Stop Struggling?

The past few weeks have been somewhat trying — not so much in terms of not drinking but in terms of feeling overwhelmed by life. It’s just been plain busy and hectic. 

This has led to some re-evaluation on my part. I haven’t figured it all out by any means but I am coming to question many things about the 12 step program. 

Lots of people seem to suggest that the key is acceptance and surrender — that the key is to stop struggling. I get that but  it is counterintuitive. 

Life is struggle. 

Life is suffering. 

These are truths. 

If you give up the struggle, aren’t you giving up life?


3 thoughts on “Stop Struggling?

  1. Hi Damien,

    In my opinion, life itself is not a struggle, but how I respond to it. I let problems become problems if I allow them. Not to say that if the sink clogs up and I have to pay $100 to fix it that if I don’t think of it as a problem, then the sink will drain itself. What I mean is that to me it’s a situation, rather than a problem. When I look at the negatives, then the problem looms larger. It’s really about perception for me. Like this morning, my kids got up at an ungodly hour, I went to find my fridge leaked all night and my kitchen was a puddle, and I had some other things crop up. A part of me wanted to scream “why me?” but I realized it would have poisoned my day, so I just got the kids breakfast, cleaned the water and did a few things and just launched into my day.

    As for the “truths” of life as suffering, then there isn’t much point to this life, is there? Other than the opportunity to grow and detach from suffering. Suffering is attachment to things. Read Anthony De Mello’s “The Way to Love” and he talks a lot about this. I see life as challenging at times, but not suffering. Suffering is optional! But that is coming now from almost 5 years of recovery and seeking. These lessons don’t come so quickly sometimes.

    And I know you mentioned something about Step 3 issues – free will and all. And you are right, we do have free will. And I exercise it all the time. But what the program talks about (and many other spiritual paths) is aligning our will with our HP’s. With the universe, or whatever it is you think of a power greater than ourselves. So even if you don’t believe in a power greater than yourself, think about principles like love, honesty, forgiveness, etc. When my free will goes in that direction, things are less difficult, I am freer, I am of more service, and I have more serenity. Does that make sense? We are surrendering to our addiction – not life.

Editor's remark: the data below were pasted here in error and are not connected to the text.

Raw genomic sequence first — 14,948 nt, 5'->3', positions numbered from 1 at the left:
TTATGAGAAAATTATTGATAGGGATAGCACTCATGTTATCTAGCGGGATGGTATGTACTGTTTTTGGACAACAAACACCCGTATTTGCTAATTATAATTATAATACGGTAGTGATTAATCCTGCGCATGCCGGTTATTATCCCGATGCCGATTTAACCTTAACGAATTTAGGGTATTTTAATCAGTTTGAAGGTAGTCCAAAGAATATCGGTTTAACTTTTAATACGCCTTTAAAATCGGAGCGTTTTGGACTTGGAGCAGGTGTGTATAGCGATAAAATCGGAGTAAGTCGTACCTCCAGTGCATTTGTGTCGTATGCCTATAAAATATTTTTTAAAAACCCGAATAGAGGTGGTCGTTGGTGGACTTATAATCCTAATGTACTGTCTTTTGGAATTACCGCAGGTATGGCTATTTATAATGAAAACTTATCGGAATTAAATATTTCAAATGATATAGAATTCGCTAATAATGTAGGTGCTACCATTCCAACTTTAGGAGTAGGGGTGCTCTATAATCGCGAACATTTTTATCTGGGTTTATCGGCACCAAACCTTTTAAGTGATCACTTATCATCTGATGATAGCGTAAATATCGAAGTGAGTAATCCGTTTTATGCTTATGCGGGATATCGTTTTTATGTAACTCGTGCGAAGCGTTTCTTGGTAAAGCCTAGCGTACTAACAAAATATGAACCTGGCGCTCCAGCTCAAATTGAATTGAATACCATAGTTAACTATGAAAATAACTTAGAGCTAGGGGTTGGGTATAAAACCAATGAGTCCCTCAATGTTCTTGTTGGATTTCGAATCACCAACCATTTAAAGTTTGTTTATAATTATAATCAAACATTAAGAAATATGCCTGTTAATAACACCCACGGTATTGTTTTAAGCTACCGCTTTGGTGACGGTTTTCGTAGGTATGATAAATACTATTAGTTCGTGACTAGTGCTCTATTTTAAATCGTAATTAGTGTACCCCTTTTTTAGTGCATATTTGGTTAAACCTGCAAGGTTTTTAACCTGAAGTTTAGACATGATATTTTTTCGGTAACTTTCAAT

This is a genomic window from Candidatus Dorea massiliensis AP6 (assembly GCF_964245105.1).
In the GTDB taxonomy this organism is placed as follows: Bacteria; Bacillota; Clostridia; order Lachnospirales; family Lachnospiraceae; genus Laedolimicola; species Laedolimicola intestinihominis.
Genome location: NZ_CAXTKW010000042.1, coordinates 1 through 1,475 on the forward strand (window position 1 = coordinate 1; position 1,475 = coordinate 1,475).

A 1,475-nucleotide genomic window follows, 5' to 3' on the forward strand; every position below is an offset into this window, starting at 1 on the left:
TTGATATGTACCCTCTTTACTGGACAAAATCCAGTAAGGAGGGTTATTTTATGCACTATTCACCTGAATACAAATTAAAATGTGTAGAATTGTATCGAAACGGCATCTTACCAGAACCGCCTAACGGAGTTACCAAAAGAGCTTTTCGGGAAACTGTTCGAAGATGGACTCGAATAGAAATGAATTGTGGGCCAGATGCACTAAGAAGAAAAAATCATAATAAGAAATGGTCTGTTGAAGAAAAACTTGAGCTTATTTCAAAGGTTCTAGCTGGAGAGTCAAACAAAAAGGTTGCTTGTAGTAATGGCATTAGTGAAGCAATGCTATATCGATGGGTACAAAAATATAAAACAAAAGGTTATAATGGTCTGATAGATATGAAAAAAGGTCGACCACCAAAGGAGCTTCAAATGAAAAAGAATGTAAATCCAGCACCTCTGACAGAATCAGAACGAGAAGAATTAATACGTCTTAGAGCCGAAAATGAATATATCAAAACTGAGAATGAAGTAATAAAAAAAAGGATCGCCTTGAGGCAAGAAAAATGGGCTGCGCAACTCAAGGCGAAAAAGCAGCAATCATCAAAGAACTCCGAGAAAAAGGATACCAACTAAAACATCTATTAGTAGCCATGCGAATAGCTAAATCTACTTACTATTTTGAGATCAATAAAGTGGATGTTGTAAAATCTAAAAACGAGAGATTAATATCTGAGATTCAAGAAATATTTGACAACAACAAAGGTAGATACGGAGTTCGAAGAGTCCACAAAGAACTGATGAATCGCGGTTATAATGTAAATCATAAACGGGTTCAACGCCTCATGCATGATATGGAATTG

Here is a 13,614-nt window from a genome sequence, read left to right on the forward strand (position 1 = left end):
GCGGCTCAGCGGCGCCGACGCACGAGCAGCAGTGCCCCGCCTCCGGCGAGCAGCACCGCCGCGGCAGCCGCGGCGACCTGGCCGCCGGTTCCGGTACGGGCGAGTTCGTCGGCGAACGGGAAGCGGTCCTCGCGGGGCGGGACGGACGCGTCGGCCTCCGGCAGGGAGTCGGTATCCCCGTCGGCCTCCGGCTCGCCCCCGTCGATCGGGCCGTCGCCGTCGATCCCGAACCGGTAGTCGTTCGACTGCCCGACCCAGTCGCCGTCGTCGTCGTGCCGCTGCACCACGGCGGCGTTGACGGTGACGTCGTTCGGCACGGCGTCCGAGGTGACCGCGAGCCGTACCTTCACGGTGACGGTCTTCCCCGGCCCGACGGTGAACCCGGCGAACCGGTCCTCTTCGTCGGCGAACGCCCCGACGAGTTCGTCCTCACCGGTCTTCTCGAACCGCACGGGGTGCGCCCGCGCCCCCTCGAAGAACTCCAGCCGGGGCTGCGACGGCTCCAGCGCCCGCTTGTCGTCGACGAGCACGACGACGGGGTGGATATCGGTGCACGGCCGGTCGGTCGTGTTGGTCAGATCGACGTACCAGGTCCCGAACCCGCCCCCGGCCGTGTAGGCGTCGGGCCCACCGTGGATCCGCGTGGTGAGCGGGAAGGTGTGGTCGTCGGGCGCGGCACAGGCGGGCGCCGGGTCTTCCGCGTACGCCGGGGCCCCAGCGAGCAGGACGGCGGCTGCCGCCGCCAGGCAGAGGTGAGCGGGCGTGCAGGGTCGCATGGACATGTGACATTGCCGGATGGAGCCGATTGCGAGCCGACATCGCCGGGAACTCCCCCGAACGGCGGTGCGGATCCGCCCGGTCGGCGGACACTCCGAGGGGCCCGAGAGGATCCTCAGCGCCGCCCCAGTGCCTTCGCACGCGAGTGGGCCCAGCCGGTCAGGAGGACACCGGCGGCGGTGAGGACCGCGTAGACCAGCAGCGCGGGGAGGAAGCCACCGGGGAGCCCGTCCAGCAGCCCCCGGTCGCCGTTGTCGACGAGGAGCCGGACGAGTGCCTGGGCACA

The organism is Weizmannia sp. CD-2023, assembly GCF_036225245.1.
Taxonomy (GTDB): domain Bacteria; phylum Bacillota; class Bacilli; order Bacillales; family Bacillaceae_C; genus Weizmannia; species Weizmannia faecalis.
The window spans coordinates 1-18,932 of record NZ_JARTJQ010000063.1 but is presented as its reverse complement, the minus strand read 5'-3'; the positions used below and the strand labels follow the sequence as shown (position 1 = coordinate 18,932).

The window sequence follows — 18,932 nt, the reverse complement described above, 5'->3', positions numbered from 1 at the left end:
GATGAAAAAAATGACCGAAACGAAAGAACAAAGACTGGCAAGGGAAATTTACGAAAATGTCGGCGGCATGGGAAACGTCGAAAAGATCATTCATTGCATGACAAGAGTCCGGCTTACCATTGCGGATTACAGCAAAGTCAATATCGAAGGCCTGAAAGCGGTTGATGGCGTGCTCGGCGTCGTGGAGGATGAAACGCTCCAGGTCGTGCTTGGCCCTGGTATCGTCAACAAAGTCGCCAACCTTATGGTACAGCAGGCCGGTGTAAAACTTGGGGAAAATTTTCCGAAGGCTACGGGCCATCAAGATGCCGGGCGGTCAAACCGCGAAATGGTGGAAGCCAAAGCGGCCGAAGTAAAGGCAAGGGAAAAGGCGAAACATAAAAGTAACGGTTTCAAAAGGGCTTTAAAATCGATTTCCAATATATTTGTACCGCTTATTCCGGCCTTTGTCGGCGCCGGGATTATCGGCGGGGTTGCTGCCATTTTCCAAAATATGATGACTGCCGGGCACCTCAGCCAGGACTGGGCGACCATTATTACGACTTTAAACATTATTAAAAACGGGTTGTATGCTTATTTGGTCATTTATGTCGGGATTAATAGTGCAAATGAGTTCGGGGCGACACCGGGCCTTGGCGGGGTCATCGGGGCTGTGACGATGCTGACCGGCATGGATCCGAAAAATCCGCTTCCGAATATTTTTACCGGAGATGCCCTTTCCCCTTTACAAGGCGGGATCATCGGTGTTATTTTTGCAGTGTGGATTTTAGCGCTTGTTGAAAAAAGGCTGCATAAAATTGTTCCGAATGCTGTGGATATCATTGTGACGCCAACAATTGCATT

Anyway, just my thoughts 🙂


    Liked by 3 people

    1. Thanks Paul.

      When I speak of suffering and struggle here I’m thinking about the Buddhist understanding of life.

      At a very basic level life is a struggle to survive – we are well insulated from this in the modern age, but it remains true – we need to eat, we need to rest, we need shelter and clothing, etc…

      From a suffering perspective, there is a great deal of suffering in the world. My suffering is very different from that of a refugee, but it’s real nonetheless.

      You make a good point though that life is what you make of it and it is our choice to embrace the suffering and struggle or to work to transcend it.

      Ive got lots more thinking to do on these subjects.

      Liked by 1 person

  2. Hi, Damien!
    I’m not in a program and I also had an issue with admitting powerlessness- but then something clicked for me: I’m not powerless in life, just against addiction. For me that means there’s no way to keep my lifestyle (drinking) and NOT be someone who abuses alcohol. What I needed to stop struggling with was the notion that I could somehow continue to drink and control it. I can’t. It’s over. There’s nothing I can do about that. So I choose not to drink and life is easier for me.

    I think life is only a struggle if you go through it feeling like you need to prevail in every situation, that you need to convince others that’s you’re right, that you never let anything change your opinions. And all of that will surely lead to suffering (discontent as defined by Buddhists). Some years ago I started asking myself, “Do you want to be right, or do you want to be happy?” That has caused me to carefully pick my battles and really let a lot of unimportant things go.

    I think Paul has the right idea with leaning towards positive virtues as a way to be freer and happier: whenever you feel you don’t have a enough, give more, that sort of thing.

    I hope this next month goes a bit smoother for you:)

    Liked by 2 people

Leave a Reply

Fill in your details below or click an icon to log in: Logo

You are commenting using your account. Log Out /  Change )

Twitter picture

You are commenting using your Twitter account. Log Out /  Change )

Facebook photo

You are commenting using your Facebook account. Log Out /  Change )

Connecting to %s